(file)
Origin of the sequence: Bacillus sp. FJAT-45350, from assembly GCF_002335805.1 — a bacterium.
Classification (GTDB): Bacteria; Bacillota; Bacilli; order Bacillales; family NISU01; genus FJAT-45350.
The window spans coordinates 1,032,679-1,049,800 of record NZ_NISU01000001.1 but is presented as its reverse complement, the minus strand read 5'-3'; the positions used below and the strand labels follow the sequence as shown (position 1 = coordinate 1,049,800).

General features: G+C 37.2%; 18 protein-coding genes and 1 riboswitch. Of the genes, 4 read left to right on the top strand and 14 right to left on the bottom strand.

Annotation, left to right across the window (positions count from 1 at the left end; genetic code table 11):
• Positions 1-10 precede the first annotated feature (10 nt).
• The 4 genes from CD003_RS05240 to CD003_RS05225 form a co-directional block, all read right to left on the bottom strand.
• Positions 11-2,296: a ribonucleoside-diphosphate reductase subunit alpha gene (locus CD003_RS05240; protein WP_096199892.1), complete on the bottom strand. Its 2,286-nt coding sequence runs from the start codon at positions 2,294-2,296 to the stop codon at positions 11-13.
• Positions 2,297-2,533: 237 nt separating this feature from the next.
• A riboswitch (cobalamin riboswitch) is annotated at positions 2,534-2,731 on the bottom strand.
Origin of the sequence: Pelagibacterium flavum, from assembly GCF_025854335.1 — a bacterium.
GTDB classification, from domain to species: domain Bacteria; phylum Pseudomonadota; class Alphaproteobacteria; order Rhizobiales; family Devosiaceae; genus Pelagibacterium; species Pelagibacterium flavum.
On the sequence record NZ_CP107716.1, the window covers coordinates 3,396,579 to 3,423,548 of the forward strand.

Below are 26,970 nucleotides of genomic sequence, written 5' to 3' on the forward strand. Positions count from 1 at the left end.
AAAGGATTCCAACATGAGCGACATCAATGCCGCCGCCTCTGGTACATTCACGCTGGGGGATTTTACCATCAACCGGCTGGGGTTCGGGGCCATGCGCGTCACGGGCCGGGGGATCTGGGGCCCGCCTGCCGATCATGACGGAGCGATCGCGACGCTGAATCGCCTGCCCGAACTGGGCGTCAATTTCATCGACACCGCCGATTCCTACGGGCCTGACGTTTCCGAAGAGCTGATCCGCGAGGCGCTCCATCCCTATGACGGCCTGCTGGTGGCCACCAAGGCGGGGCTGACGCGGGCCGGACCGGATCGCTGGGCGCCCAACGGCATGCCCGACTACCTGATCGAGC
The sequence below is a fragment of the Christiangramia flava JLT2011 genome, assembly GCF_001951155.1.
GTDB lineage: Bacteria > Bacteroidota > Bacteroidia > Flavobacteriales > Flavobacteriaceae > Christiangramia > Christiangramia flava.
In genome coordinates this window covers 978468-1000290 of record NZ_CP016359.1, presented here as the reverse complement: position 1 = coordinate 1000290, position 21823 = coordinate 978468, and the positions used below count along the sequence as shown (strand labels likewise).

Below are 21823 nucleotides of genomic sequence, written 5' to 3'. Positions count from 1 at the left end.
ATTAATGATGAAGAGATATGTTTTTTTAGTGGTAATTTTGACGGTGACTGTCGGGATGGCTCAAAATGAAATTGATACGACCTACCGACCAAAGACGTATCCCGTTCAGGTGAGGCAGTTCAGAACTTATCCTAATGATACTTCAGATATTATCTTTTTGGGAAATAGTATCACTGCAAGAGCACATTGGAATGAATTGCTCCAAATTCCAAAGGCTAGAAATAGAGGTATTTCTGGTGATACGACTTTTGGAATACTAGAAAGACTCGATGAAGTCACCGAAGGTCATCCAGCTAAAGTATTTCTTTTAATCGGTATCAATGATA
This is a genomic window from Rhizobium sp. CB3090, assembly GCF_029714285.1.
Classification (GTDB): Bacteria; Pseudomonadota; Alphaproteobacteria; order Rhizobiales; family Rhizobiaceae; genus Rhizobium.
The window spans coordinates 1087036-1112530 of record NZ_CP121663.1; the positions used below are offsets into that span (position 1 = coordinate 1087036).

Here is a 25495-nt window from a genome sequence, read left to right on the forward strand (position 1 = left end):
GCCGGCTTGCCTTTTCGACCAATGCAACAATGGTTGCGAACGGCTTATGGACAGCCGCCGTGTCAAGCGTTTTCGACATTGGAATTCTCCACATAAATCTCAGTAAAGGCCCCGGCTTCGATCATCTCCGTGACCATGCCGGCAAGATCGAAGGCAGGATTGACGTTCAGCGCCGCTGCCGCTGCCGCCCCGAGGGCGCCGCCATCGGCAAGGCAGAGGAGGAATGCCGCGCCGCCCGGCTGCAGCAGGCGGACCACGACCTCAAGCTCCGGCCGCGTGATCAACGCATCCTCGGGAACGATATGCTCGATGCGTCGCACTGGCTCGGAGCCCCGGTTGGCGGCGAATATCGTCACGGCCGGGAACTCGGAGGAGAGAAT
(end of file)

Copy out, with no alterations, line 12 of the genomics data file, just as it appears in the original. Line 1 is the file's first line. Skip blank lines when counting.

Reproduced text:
GTDB classification, from domain to species: domain Bacteria; phylum Pseudomonadota; class Alphaproteobacteria; order Rhizobiales; family Devosiaceae; genus Pelagibacterium; species Pelagibacterium flavum.